After setting it at the desired height, ensure you secure the beater shaft. Use the beater hub key screw to help you with this.
Remember, if you are using the standard two-way beater, you can use its both sides.
One side is for a warmer attack and is curved and medium-felt. However, if you spin it around, you will have the second hard plastic side that produces a brighter attack.
Step 8: Fine-Tuning
The final stage in this setup is to fine-tune. This step is highly dependent on the quality of your bass drum pedal.
A good-quality bass drum pedal will offer you more adjustment options.
An example of this is the DW 3000 series, which offers you stroke adjustment, spring tension adjustment, and footboard angle adjustment.
Spring angle adjustment will mainly affect the amount of force you need to move the beaters. You can increase or decrease this tension by loosening the round knurled nut, which is at the base of the spring assembly.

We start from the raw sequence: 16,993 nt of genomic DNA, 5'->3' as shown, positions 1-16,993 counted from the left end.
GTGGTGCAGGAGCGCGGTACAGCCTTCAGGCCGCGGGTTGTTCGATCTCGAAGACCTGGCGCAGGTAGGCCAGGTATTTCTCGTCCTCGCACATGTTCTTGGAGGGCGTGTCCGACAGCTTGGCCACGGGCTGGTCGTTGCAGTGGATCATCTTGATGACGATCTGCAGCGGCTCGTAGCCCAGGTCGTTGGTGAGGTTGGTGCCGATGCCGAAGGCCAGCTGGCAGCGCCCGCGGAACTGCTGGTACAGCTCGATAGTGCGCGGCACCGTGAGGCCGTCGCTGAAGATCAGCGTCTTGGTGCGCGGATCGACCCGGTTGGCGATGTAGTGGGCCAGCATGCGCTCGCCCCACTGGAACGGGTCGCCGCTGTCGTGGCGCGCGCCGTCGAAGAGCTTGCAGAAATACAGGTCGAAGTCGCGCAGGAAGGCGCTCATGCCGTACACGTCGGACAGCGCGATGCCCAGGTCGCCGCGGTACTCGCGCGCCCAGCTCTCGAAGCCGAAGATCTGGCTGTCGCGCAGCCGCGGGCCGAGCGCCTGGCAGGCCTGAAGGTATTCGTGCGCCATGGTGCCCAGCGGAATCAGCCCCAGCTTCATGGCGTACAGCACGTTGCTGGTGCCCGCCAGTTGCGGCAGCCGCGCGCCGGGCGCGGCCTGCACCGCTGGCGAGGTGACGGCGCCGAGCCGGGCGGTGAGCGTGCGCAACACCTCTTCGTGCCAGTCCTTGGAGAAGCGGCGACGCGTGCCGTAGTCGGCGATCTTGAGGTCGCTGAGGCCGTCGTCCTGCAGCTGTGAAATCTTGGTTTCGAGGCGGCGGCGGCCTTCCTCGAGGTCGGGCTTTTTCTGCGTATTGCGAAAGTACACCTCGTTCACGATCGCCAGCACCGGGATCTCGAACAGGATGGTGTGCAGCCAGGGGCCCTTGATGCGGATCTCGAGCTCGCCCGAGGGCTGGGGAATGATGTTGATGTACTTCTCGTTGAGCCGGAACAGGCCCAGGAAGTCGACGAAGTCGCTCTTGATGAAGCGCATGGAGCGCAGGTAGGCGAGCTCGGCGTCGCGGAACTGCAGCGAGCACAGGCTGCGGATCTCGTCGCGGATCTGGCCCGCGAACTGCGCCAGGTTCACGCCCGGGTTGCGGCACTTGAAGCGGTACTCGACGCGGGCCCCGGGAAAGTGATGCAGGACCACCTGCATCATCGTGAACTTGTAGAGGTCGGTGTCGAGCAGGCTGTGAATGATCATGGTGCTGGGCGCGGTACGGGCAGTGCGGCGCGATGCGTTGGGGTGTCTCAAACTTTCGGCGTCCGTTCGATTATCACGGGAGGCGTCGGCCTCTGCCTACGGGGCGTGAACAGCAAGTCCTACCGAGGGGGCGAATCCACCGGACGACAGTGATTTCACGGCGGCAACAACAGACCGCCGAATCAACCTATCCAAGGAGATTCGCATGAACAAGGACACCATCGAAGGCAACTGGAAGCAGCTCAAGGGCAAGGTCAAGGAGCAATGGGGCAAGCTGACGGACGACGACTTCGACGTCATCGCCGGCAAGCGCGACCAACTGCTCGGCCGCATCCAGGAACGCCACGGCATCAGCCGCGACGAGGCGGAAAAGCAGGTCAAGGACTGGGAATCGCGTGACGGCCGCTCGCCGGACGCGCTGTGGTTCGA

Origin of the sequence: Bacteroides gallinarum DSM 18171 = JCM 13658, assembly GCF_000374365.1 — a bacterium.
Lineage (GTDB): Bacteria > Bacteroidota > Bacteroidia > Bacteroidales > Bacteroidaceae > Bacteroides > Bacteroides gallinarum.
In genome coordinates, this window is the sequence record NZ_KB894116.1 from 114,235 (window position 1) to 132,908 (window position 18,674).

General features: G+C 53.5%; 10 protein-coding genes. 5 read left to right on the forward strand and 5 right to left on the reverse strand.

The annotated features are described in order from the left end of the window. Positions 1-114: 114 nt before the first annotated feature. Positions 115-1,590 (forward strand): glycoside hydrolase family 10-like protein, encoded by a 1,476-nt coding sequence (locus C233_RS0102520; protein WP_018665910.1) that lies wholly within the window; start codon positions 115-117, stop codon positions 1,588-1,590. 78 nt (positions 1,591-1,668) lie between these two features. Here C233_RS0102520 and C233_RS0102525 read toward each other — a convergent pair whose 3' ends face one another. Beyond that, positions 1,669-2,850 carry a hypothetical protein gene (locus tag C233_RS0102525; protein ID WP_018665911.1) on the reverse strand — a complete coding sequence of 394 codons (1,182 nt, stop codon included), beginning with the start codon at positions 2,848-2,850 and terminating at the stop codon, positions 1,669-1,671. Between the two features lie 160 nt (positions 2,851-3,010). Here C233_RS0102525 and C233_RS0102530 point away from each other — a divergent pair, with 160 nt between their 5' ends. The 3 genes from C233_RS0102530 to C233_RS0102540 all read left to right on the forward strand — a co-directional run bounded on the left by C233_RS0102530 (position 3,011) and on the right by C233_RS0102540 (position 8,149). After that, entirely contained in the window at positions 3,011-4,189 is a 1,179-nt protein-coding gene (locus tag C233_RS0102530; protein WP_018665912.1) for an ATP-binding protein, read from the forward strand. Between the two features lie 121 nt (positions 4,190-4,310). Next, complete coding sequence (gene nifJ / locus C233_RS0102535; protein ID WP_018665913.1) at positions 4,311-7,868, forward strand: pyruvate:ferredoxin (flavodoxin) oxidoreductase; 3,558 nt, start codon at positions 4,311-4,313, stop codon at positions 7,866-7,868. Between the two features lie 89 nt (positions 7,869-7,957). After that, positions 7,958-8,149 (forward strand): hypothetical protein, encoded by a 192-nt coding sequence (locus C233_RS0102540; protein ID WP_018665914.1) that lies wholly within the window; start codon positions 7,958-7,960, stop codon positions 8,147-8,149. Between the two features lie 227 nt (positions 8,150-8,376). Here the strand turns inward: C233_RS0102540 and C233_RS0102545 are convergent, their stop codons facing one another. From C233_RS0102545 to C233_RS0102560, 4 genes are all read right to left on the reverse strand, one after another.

Stroke adjustment mainly helps to vary the distance the beater travels before it hits the drum. If you move the screw towards the back, you will get a slightly heavier stroke.
On the other hand, if you move the screw forward, you will get a lighter or a shorter stroke.
The length of your chain is what determines the footboard angle. You can change the length of the stroke by adjusting the footboard angle together with the stroke adjustment and the beater height.
You may also want to change the position of the chain. You can achieve this by removing the master link connector from the sprocket and the chain. Then, position it back to another hole in the sprocket.
Kindly note that for most general playing situations, I would recommend the factory settings. Many drummers also prefer to use the factory settings.